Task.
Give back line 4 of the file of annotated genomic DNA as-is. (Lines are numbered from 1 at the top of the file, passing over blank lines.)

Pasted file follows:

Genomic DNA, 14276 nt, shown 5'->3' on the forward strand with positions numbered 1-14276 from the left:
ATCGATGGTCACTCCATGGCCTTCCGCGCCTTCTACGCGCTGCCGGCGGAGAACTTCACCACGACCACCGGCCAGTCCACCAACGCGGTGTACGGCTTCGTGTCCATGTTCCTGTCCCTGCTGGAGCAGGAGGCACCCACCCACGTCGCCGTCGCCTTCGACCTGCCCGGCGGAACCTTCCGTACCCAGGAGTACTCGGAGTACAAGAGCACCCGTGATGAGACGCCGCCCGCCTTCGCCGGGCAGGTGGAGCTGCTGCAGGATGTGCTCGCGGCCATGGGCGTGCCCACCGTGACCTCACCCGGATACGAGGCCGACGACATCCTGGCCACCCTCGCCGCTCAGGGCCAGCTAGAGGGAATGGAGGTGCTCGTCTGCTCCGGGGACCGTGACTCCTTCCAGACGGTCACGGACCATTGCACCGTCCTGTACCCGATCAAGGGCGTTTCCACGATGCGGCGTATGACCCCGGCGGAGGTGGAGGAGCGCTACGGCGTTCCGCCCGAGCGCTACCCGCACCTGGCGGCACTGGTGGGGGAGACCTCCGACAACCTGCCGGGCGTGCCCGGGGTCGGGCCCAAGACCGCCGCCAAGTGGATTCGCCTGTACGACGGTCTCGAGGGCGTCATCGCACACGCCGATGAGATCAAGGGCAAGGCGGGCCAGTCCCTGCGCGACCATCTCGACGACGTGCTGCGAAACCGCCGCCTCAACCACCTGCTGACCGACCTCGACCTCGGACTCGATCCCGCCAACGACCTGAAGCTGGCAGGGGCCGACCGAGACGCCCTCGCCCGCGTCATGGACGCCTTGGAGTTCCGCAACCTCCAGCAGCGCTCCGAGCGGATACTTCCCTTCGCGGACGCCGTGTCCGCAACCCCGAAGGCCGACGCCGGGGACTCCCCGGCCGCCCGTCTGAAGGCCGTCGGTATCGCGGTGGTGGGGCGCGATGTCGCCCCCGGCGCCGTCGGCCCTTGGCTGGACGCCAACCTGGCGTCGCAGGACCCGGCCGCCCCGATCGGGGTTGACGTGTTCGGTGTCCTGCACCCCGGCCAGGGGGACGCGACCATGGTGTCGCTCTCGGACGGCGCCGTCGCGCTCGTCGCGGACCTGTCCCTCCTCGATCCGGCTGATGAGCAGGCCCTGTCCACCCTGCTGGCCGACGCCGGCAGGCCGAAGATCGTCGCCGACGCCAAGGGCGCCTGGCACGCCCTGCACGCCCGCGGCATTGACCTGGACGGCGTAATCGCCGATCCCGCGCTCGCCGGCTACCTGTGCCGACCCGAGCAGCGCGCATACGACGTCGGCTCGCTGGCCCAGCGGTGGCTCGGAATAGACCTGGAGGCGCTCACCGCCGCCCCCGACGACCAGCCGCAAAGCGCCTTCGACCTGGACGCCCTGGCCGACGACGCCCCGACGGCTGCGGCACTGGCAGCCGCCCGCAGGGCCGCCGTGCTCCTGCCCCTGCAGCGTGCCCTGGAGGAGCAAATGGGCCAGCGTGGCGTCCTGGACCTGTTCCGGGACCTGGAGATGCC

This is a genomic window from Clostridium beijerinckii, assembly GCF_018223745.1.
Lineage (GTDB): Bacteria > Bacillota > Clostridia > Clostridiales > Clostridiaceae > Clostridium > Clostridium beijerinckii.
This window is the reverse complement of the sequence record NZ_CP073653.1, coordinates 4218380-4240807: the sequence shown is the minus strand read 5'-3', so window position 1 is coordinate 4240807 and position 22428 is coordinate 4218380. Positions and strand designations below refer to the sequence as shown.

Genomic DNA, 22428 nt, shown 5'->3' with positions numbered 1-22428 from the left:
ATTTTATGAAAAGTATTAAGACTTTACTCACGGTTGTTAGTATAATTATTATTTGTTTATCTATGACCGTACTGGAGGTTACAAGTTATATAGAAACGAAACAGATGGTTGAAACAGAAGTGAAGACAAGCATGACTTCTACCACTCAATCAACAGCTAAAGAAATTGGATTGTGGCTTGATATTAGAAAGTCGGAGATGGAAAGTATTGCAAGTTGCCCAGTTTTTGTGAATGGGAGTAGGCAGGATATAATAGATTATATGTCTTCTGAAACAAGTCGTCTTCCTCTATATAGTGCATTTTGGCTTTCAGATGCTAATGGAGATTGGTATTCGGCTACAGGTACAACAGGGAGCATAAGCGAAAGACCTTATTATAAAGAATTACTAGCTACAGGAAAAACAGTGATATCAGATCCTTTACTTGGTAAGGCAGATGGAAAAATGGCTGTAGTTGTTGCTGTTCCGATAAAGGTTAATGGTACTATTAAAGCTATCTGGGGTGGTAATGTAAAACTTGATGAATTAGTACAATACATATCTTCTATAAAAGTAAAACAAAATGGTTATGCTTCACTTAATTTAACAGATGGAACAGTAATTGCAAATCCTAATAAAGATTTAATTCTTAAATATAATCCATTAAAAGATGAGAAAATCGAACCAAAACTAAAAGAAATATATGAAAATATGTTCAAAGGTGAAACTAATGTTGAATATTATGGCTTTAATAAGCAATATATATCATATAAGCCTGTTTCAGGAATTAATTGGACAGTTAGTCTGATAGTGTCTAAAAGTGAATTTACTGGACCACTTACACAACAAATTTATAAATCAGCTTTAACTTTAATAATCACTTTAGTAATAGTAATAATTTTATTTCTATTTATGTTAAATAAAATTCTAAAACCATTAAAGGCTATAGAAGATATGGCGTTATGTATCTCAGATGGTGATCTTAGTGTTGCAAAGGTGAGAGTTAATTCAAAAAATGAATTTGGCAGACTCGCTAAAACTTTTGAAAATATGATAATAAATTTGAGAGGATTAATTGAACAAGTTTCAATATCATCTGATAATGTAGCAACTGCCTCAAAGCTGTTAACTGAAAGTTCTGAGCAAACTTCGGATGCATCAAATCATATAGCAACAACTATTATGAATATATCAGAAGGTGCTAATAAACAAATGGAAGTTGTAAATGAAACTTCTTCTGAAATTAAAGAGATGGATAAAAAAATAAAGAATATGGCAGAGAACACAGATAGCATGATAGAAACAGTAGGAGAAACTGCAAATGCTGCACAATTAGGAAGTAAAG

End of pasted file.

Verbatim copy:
Lineage (GTDB): Bacteria > Bacillota > Clostridia > Clostridiales > Clostridiaceae > Clostridium > Clostridium beijerinckii.